It was late Friday afternoon. We returned to the shop to find the owner, Benito, standing in the open bay doorway, his hands on his hips.
“I get calls from five customers today!” he said, as we climbed out of the truck. As usual, he was yelling in his thick, Italian accent.
“Oh, no,” said Crew Leader Carl, closing his eyes.
“Oh yes!” Benito yelled. “They like your work! Say very nice things!”
“Really?” Carl looked at me, his eyes widening. “Did I hear that right?”
“It make me very happy when I get customer compliments!” Benito said, clenching his fists and stomping his foot.
Stan, one of the younger crew members, leaned close to my ear. “Really? He doesn’t look happy.”
“That’s just Benito’s way,” I said, whispering back. “He can’t help it. He’s always pissed off, even when he’s in a good mood.”
Carl wiped his brow. “Well, that’s great news, Boss. I’m glad to hear the customers are happy.”
“Yes — very good news!” Benito said, raising a finger in the air. “So tomorrow night, to celebrate, I take you all out to steak dinner!”
“Oh, wow,” I said. “That’s really nice. Can I bring my girlfriend, Joanne? We haven’t gone out together for several weeks.”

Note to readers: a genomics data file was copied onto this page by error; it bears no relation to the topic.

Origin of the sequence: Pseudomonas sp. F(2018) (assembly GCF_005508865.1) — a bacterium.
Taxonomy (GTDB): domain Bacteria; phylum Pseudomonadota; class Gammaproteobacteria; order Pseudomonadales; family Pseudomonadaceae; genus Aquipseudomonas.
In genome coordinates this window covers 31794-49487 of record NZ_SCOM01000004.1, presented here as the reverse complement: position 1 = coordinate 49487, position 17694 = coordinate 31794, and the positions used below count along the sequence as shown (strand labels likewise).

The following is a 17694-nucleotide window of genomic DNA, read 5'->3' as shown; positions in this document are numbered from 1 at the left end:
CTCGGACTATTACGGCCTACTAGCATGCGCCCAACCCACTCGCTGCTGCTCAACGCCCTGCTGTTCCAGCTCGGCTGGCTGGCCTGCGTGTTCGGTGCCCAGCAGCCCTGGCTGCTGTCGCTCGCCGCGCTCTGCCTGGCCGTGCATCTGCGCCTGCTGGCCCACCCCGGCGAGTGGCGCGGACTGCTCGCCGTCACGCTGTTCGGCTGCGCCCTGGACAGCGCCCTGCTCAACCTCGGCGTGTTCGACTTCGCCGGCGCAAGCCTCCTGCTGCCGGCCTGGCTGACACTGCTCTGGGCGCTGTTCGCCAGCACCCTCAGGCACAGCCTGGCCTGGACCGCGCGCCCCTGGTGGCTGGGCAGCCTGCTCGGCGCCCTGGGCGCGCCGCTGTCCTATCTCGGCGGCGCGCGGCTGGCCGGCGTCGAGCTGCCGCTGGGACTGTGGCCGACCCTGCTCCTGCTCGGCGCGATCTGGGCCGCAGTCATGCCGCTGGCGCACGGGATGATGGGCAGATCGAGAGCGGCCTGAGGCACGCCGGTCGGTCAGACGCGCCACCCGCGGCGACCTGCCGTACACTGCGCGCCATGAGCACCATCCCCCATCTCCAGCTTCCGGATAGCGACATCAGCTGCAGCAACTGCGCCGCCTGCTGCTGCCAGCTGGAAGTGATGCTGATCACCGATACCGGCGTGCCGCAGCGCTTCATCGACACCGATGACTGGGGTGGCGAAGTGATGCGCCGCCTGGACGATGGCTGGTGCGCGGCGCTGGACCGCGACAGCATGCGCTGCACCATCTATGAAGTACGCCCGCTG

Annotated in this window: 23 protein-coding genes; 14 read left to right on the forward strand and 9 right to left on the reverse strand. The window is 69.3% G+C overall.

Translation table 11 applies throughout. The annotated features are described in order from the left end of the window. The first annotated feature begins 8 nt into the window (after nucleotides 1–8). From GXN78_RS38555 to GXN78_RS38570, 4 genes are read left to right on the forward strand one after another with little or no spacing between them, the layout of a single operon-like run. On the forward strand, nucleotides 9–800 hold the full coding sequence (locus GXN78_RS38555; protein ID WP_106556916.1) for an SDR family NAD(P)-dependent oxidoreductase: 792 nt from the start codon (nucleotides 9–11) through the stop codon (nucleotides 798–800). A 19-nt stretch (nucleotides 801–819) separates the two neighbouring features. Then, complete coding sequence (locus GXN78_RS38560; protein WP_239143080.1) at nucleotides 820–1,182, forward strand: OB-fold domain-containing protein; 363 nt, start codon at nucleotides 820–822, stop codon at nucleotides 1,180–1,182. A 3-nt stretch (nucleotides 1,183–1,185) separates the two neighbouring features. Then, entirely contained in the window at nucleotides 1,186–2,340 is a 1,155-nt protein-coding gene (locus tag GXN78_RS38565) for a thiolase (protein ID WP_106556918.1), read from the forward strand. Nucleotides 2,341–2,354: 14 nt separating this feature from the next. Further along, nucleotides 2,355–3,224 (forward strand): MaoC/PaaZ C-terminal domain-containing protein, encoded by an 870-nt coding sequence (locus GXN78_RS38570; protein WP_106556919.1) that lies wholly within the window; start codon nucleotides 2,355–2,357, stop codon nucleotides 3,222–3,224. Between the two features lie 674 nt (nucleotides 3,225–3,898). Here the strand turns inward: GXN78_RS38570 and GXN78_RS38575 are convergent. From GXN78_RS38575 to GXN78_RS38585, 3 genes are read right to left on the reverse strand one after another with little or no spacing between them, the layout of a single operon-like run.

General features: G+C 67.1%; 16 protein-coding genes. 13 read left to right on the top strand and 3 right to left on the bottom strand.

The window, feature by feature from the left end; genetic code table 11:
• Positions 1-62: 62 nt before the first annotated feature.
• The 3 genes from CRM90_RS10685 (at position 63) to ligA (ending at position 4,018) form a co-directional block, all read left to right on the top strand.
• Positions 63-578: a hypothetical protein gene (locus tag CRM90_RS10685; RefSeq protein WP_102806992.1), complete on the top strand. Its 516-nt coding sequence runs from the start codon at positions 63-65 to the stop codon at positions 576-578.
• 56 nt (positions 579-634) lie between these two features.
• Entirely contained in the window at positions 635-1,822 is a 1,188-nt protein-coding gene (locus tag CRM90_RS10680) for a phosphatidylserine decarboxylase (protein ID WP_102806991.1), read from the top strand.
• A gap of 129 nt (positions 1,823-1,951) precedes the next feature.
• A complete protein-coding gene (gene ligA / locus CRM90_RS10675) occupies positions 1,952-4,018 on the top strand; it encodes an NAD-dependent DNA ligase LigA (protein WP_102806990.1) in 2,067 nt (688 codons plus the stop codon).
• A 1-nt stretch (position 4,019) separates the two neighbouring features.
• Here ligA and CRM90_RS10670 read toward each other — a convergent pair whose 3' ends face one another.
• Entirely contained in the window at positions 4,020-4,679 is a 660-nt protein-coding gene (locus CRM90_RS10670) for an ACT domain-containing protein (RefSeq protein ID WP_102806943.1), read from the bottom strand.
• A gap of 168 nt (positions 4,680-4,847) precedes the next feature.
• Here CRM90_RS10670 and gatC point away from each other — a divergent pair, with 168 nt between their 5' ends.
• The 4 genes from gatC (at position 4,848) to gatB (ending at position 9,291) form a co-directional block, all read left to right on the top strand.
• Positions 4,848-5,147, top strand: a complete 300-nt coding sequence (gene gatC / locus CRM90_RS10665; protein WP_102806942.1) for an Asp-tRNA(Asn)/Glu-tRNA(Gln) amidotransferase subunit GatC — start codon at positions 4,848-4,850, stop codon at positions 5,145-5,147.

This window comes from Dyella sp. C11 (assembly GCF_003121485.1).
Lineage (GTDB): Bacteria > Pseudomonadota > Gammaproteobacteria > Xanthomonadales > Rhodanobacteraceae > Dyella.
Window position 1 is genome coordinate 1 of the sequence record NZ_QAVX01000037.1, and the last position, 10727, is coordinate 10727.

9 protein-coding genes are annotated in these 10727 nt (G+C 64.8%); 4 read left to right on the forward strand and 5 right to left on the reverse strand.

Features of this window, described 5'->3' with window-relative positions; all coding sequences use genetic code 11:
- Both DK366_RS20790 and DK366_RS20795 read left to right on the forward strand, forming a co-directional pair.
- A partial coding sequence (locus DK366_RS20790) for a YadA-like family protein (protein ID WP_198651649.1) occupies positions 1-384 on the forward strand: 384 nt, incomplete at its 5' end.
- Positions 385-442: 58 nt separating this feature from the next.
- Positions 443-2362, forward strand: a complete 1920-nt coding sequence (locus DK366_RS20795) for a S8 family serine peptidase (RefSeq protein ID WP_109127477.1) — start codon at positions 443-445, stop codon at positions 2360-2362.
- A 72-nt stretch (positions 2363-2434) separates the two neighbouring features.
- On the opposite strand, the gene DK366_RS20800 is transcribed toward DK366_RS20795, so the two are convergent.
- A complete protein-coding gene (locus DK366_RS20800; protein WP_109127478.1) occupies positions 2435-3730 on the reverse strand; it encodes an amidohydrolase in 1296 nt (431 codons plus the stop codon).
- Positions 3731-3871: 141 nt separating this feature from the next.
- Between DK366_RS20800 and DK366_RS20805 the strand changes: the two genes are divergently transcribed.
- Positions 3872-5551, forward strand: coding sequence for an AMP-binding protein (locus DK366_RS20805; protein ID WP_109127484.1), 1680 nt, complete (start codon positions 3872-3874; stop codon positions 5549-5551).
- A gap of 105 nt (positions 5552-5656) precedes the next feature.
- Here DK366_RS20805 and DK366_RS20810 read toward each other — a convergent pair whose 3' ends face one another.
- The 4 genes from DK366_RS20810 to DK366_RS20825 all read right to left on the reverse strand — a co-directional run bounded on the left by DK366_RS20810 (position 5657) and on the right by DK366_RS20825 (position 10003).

Benito jabbed a finger into my chest. “No wives or girlfriends! Crew only! I no buy dinner for freeloaders who no work for me!”
I held up my hands. “That’s OK, Boss. No worries. I’m just grateful you’re buying dinner for the freeloaders who do work for you.”
I grinned, to make it clear I was joking.
“Exactly!” Benito said, clenching his fists again. “You should be grateful I’m buying dinner for all you stupid freeloaders! Stupid, stupid! All of you — stupid!”
He turned and stomped off, kicking a pebble out of his path as he marched toward his office.
Stan looked at me, his eyes narrowed. “I don’t get it. Is he angry with us, or happy?”
I shrugged. “When it comes to Benito, I think it makes him happy to be angry.”